DFER DC Testimony Safe Passage to School Expansion Act of 2021
October 15, 2021
The Committee of the Whole &
the Committee on Transportation & the Environment Public Hearing:
Bill 24-66, the Safe Passage to School Expansion Act of 2021
Democrats for Education Reform DC
Good morning Chairman Mendelson, Councilmember Cheh, Committee of the Whole, and Committee on Transportation and the Environment:
My name is Nikki D’Angelo, and I am a Ward 5 resident, DC Public Schools (DCPS) parent, former DC charter school teacher, and former DCPS central office employee. I am testifying on behalf of Democrats for Education Reform DC (DFER DC). I am pleased to testify in support of Bill 24-66, the Safe Passage to School Expansion Act of 2021. I hope that this testimony will provide a critical perspective for keeping our students safe.
Now that students are back to school, the issue of safe passage has to be prioritized. As described in the Office of the Student’s Advocate’s survey and report on student safe passage, too many students do not feel safe. I believe that DC must ensure that all students, teachers, and community members are heard so that safe passage policies are specific to each school and community yet nimble enough to reflect our changing needs. This will require true flexibility, autonomy, and equity in budgeting and fidelity and accountability in practice.
I have many personal connections and stories that speak to what this bill hopes to accomplish. My son attends Burroughs Elementary in Ward 5 and the young girl who was recently killed by a vehicle driving through the neighborhood is not far from where I walk with my son and dog to and from school. We were almost hit by a car crossing Rhode Island Avenue in the crosswalk the other day.
I used to work at IDEA Public Charter school in Deanwood. I heard too many times from students about how unsafe they feel walking to and from the metro, especially considering there was usually a lot of activity near the Deanwood Recreation Center one block away. I also used to work off of Benning road at DC Prep Benning Elementary. Walking to work one day at the beginning of the school year, I was stopped by a man in his car right off Benning road who attempted to pull me into his car. If I can be the victim of harassment and attempted kidnapping near a school, so can a small child. I always appreciated that many students had access to safe passage buses and routes. However, I would have loved to see more folks on the ground trained and supported to handle traffic and conflicts that inevitably occur in a large city like ours. If my students and I had the in-depth support a bill like this could provide, so many damaging experiences would have been prevented.
I know much is being done regarding these issues. With this new bill, I appreciate the focus on collaboration and problem solving amongst District agencies. However, as I’ve seen working for DCPS at the Central Office level, “communication” sounds great in theory, but I think the Council must prioritize ensuring timely and productive communication in practice in this bill. Additionally, I appreciate the focus on leaning on the wisdom and connections of community-based organizations – each ward and neighborhood within those wards have different problems and thus, must have tailored solutions. However, as I’ve seen educating in DC charter schools, ensuring stabilized funding for organizations is important so that they have the time to build out effective systems. As we know, working with people takes time, intention, and sometimes trial and error. Lastly, I appreciate the focus on putting actual folks on the ground to monitor high priority areas because, as I mentioned, I’ve heard from too many students and experienced enough myself to know that actual feet on the ground is a tactic I can see truly working.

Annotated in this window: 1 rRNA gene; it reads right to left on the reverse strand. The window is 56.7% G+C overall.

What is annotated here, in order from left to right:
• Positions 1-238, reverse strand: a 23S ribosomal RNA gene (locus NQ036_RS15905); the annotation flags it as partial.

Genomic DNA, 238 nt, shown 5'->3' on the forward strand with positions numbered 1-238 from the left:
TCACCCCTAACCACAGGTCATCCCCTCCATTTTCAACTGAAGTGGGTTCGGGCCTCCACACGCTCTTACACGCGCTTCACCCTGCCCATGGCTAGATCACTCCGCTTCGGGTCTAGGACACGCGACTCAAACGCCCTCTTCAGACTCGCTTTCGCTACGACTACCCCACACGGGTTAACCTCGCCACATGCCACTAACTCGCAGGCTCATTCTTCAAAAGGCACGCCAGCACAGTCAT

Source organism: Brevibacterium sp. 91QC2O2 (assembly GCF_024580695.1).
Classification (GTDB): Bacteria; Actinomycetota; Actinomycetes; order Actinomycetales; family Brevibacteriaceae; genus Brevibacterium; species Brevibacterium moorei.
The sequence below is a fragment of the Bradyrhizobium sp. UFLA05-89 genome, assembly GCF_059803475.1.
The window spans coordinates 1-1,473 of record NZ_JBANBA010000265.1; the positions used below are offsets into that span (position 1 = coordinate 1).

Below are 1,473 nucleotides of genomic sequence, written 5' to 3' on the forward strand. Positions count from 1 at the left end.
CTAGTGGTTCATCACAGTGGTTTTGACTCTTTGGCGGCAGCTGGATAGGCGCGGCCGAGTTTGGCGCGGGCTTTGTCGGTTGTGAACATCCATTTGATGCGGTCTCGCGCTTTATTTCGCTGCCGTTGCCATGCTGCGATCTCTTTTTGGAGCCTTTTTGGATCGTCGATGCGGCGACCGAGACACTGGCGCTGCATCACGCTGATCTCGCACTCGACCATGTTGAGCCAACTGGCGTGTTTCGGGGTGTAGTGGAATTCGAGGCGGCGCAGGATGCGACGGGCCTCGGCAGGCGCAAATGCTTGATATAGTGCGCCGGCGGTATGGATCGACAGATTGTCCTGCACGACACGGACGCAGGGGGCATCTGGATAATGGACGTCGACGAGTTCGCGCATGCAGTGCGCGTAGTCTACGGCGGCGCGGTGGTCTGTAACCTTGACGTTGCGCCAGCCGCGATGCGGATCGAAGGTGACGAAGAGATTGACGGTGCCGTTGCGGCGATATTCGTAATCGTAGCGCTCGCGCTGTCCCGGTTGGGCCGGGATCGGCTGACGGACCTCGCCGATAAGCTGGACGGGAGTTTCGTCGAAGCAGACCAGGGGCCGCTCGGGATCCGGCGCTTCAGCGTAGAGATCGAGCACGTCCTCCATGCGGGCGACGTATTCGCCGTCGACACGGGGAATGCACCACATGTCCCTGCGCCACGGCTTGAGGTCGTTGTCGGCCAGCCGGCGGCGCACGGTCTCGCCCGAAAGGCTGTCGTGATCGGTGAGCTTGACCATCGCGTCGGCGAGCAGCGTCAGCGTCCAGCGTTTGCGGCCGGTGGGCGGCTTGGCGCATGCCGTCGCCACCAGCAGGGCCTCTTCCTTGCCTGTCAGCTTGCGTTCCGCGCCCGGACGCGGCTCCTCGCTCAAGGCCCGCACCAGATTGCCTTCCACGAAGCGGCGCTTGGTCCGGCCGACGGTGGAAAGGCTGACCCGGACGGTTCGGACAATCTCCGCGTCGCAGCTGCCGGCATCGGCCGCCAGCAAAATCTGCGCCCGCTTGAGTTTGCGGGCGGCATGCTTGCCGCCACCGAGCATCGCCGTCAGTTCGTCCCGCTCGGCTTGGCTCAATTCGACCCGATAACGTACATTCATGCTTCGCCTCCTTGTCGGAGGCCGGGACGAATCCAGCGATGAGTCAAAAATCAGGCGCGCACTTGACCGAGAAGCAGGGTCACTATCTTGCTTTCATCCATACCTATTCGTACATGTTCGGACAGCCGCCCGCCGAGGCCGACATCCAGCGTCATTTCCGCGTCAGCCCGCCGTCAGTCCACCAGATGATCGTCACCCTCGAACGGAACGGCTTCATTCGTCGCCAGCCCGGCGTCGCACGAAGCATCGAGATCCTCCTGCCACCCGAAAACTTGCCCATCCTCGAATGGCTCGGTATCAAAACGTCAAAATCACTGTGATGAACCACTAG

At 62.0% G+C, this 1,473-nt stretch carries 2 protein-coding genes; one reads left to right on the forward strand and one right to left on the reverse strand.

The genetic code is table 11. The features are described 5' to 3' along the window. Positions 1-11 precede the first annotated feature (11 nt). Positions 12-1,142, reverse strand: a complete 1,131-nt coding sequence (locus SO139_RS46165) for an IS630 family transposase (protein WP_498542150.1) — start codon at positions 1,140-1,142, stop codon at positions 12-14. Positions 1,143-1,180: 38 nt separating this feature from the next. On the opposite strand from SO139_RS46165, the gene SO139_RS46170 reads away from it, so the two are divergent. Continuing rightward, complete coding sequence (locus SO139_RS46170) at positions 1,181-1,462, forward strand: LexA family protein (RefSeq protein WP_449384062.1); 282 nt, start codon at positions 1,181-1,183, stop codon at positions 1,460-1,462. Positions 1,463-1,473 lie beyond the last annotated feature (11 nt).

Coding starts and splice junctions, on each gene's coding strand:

In conclusion, I can not say this enough – the DC Council must continue to center the voices and experiences of students, parents, and community members to achieve the best results for our communities. I hope that as the school year continues and new information unfolds, the DC Council will continue to focus its efforts on ensuring our students are safe coming to and from home and school. Prioritizing higher risk areas, schools, safe spots around corridors and libraries and restorative justice practices are incredibly impactful initiatives that I had positive experiences with inside and outside the schools I’ve worked in and sent my son to. I would also implore the Council to uplift the work already being done by so many across the city in community organizations, DCPS and Charter schools – we have foundations that are not always built upon and replicated, but if they are effective, we should continue to invest in them.
Therefore, I urge the DC Council to center, prioritize and ensure funding for community-based organizations to do this difficult work. I hope that the Council will monitor the effectiveness of the programs implemented because we aren’t speaking theoretically when it comes to protecting the lives of children. Thank you for allowing me to testify.
 February-April 2020. Office of the Student Advocate. “Safe Passage: A Student’s Perspective.” Source: https://sboe.dc.gov/sites/default/files/dc/sites/sboe/Safe%20Passage%20Report%20SY%202019-20%20Final.pdf
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